It takes a long time to develop a full communication system with a horse. When you first begin the training process, the horse's vocabulary of understanding is pretty limited and that limits what you can expect of him. As he learns more, you can expect more.
Eventually there will come a time when you have developed full communication with the horse and you know he understands what you are asking. You support every request with a corridor of pressures applied consistently at every stride. Once you and the horse have reached this advanced level, you should expect compliance with every request. You do your part, and you expect the horse to do his.
But with a baby green horse at the beginning of training, we don't expect the horse to understand all of the shapes we want him to take when we apply given pressures. He doesn't understand which physical or psychological pressures we want him to ignore like the girth or something flapping above eye level. He doesn't understand which pressures are methodically applied directional pressures such as leg pressure on one side asking him to move his hindquarters in the opposite direction when we're riding or our primary line opening up for a turn when we're leading him that he can remove by taking the shape we want. We don't expect full compliance in the beginning because the baby horse's vocabulary needs to grow.
So the baby horse has to add these pressures one by one to his vocabulary. You have to break everything you want to teach him down into the smallest number of little tiny pieces that you can. Then teach each of those things one at a time.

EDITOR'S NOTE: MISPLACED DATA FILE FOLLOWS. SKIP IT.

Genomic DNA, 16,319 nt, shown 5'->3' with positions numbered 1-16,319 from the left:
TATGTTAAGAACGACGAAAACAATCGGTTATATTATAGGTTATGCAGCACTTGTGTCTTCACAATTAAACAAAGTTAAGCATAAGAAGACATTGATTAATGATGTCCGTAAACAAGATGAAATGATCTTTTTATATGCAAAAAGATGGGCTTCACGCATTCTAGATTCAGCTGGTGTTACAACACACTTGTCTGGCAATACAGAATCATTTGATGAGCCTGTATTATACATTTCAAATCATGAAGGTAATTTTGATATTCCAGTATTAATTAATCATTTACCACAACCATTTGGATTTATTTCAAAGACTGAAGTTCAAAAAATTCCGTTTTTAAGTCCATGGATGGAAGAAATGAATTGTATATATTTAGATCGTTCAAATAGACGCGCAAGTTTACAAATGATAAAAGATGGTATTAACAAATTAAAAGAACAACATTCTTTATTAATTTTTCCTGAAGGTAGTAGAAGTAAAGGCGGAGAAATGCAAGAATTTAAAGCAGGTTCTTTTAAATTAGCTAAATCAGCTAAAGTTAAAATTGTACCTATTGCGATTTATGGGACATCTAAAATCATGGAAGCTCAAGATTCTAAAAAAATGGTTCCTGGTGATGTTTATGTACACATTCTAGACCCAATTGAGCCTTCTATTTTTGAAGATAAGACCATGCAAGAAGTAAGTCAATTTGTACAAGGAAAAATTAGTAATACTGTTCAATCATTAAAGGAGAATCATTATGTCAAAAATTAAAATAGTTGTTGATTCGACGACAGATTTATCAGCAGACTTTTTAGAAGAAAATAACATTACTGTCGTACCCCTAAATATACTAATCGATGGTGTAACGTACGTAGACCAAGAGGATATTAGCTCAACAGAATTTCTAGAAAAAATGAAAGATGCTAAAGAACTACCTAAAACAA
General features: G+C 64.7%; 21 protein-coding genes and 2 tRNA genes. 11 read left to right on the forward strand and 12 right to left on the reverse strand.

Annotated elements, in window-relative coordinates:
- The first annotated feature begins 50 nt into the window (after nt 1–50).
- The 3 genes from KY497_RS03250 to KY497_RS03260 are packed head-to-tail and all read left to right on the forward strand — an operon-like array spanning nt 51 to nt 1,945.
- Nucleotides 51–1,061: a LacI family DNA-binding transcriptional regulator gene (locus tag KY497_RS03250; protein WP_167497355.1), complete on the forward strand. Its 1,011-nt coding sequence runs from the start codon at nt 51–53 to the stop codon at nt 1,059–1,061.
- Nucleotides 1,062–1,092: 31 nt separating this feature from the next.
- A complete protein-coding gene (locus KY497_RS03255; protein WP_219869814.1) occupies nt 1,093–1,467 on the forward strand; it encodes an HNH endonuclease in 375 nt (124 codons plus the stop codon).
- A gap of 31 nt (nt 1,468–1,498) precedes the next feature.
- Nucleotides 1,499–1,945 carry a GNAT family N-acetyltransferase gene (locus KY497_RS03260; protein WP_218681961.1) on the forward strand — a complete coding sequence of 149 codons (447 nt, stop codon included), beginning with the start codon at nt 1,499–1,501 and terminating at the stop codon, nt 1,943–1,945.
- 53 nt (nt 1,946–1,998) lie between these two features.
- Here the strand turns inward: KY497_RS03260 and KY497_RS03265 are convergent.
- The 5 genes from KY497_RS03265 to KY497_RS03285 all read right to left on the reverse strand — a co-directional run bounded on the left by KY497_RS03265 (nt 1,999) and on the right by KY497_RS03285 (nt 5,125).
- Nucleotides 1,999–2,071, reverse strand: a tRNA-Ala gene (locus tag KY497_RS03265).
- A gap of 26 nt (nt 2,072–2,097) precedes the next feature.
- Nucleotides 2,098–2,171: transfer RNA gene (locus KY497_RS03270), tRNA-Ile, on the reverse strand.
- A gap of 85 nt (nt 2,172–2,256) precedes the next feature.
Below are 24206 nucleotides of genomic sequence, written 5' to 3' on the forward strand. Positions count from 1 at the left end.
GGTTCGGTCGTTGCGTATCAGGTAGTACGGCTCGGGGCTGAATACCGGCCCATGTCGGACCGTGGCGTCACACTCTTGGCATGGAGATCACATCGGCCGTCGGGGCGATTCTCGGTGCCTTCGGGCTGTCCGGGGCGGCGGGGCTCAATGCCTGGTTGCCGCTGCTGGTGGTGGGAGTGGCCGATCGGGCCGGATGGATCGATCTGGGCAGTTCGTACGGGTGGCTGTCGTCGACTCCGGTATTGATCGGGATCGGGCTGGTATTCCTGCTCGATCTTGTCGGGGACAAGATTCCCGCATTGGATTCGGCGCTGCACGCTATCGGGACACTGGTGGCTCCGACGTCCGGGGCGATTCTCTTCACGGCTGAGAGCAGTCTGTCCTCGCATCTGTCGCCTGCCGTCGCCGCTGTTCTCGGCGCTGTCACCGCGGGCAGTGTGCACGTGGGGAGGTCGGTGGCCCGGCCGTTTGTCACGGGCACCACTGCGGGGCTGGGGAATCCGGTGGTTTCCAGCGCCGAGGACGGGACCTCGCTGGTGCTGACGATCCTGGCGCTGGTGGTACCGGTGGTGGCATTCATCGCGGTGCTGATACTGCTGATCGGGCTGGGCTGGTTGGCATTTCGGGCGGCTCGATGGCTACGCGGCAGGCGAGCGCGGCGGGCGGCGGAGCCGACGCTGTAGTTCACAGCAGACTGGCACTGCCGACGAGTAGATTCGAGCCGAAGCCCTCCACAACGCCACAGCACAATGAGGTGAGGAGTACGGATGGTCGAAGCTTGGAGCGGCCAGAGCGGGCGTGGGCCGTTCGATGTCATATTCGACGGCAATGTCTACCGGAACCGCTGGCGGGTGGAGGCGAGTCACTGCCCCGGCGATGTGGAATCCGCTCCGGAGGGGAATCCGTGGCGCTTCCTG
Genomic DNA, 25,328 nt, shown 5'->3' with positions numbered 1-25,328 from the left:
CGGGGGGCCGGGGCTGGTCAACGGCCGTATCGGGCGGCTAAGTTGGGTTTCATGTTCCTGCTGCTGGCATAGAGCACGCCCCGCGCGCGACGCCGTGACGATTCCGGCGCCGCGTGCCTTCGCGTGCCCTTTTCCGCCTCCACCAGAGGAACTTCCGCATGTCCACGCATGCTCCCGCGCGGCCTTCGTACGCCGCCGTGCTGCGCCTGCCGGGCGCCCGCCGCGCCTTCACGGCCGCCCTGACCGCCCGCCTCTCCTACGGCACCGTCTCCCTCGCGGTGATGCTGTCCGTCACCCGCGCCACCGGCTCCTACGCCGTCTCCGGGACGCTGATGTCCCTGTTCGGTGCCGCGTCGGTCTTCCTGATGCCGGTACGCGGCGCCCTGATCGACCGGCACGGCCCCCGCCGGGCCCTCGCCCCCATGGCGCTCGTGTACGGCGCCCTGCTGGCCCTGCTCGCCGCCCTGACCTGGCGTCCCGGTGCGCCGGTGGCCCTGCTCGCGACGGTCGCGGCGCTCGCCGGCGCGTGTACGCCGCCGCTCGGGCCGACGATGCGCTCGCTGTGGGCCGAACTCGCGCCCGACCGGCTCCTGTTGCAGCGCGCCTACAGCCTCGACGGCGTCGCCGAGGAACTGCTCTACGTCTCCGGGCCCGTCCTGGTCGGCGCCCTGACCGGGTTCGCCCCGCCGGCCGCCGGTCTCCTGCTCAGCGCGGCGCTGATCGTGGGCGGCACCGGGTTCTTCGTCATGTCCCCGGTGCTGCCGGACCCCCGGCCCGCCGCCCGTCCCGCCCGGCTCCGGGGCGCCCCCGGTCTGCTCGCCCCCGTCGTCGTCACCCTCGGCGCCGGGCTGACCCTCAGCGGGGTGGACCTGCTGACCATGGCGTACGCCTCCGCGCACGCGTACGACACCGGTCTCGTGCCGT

There isn't any hard and fast rule about how long an individual training session should last when you are working the horse. I like to think of each lesson in thirds. There's a warm-up third, a training third and a cooling down third.
You spend the first third of the time in a warm up arrangement that mentally and physically gets the horse in rhythm with relaxation. If he's a beginning horse, he may just run around and play with you following him around. If he's a little more educated you might longe him or do some gymnastic exercises under saddle. This is the time when you allow him to work slow to be pumping the fluids in his legs from his frog and to get his joints working free and muscles warmed up.
The middle third of the training session is where you practice things the horse already knows and it is the only time when you introduce anything new, anything beyond what the horse already understands. You never introduce something new out of the clear blue sky. Anything new should be only a tiny baby step away from what the horse already knows and has practiced. You go along really slowly and introduce things in very small increments so the horse stays interested and the rhythm and relaxation keep going. And don't hesitate to just stop in the middle if everything turns into a can of worms because it's always better to stop and reboot.